Morehouse College, the nation’s only historically Black liberal arts institution dedicated to educating and developing men, and the Information Technology Industry Council, a global technology trade association representing 80 of the world’s most innovative companies, are partnering together to increase diversity, equity, and inclusion in the tech ecosystem by launching the new Center for Broadening Participation in Computing.
Housed at Morehouse College, the new center is an academic and industry collaboration in preparing underrepresented students to compete for careers in tech, while also developing strategies to make the tech ecosystem a more just, innovative, and equitable space for people of all socioeconomic backgrounds. The center will serve as a hub for training college students across 19 metro-Atlanta area institutions through Morehouse’s participation in Atlanta Regional Council for Higher Education. High school students from across the state of Georgia will also have an opportunity to participate in center activities as well. Strategic partnerships with universities such as Carnegie Mellon University, the University of Illinois – Urbana Champaign, and the Georgia Institute of Technology will provide students access to opportunities and training from top-ranked computer science programs. The center’s partnership with Coursera, a leading online platform, will give Morehouse students access to over 3,000 courses in business, tech, and data science from leading universities and companies.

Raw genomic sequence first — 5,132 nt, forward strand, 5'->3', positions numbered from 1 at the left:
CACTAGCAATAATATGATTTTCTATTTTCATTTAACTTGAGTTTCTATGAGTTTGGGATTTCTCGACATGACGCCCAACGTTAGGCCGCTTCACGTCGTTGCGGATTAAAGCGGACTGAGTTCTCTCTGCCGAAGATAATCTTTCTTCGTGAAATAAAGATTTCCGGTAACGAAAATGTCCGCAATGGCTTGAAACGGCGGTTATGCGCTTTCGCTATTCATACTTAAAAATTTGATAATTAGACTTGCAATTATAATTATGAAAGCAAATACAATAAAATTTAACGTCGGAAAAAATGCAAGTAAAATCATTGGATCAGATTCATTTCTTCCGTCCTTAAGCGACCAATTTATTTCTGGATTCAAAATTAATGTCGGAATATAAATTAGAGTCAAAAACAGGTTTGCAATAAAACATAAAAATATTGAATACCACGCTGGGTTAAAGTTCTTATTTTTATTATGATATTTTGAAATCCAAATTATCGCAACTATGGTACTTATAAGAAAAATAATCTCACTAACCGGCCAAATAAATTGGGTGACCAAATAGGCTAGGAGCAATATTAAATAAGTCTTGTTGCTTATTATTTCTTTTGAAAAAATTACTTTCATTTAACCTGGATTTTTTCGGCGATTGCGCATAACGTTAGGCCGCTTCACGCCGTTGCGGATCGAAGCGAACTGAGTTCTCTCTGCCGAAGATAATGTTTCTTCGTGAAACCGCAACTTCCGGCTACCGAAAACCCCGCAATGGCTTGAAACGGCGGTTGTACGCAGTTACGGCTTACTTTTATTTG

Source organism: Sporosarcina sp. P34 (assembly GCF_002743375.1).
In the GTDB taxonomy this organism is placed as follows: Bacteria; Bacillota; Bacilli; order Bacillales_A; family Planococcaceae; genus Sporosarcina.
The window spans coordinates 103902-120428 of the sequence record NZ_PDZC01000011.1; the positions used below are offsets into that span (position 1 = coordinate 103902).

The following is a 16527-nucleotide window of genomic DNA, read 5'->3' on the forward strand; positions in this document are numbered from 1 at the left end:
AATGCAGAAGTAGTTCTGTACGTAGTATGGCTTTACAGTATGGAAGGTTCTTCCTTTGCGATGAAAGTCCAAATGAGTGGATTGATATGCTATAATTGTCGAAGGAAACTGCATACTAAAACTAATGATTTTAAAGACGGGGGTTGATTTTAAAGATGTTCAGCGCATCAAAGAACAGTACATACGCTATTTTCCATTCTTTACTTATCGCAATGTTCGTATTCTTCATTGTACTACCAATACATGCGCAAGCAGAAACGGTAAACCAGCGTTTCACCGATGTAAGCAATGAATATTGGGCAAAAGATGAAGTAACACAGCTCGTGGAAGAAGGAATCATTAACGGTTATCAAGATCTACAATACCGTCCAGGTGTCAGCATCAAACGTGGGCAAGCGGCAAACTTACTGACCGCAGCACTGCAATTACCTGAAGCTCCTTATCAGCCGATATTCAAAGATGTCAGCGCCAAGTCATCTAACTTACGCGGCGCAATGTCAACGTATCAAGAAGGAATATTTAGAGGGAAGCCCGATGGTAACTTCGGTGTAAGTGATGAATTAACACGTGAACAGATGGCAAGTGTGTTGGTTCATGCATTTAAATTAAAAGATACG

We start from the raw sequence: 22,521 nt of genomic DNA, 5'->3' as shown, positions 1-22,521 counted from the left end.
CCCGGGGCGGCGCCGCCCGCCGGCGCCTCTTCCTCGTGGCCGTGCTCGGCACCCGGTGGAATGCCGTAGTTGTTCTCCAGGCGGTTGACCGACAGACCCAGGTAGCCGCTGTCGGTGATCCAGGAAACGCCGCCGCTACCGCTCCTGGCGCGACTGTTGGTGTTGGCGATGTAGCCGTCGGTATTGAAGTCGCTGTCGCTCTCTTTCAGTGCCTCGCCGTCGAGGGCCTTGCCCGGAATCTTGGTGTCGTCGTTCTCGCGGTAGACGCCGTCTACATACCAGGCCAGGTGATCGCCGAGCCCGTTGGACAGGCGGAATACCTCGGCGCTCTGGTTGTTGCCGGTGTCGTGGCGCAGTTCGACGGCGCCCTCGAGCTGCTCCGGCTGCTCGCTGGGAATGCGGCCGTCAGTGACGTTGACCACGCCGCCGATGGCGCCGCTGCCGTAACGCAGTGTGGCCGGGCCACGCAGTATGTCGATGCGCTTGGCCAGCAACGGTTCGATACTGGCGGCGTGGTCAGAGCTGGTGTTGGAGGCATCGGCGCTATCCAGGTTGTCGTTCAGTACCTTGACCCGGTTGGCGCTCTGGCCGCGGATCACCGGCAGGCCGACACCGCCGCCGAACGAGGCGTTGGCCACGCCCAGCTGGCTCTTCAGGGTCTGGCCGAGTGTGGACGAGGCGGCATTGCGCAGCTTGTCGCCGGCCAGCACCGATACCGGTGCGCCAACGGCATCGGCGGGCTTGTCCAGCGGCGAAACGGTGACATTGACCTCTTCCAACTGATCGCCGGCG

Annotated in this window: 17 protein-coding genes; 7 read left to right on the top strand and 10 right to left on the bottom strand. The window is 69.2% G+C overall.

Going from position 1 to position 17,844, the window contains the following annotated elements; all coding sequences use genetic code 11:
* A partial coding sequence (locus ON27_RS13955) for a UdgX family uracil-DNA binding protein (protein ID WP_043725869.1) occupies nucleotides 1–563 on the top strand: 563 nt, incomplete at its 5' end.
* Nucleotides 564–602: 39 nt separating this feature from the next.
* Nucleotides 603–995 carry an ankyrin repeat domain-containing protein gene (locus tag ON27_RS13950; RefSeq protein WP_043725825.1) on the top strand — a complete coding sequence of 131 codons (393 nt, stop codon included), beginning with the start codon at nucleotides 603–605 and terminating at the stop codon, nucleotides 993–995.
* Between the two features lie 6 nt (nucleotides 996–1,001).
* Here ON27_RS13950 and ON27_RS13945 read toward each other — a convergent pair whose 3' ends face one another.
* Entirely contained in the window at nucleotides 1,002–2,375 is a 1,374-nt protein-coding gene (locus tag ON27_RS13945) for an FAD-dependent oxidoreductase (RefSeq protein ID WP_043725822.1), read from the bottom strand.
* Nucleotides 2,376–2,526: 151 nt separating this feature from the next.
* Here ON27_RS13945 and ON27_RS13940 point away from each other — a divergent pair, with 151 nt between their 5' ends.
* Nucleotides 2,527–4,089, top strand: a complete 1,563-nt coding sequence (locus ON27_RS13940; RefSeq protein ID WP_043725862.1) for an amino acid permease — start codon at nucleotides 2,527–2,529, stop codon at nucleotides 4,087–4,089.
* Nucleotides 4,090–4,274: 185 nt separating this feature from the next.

The inaugural director of the new center is Kinnis Gosha, the Hortinius I. Chenault Endowed Associate Professor and division chair for Experiential Learning and Interdisciplinary Studies. Dr. Gosha is a graduate of Albany State University in Georgia, where he majored in computer science. He holds a master’s degree in computer science and software engineering from Auburn University in Alabama and a Ph.D. in human-centered computing from Clemson University in South Carolina, where he was the inaugural graduate of the doctoral program.
“The Center for Broadening Participation in Computing will help ensure that people of color remain the drivers of ingenuity they have always been, especially as we navigate the boundaryless open range of the scientific and technological frontier,” said David A. Thomas, president of Morehouse College. “A cutting-edge STEM education, infused with a top-tier liberal arts foundation and close engagement with leaders in the field, will provide talented students with a one-of-a-kind experience that will make them uniquely prepared to be global leaders of innovation.”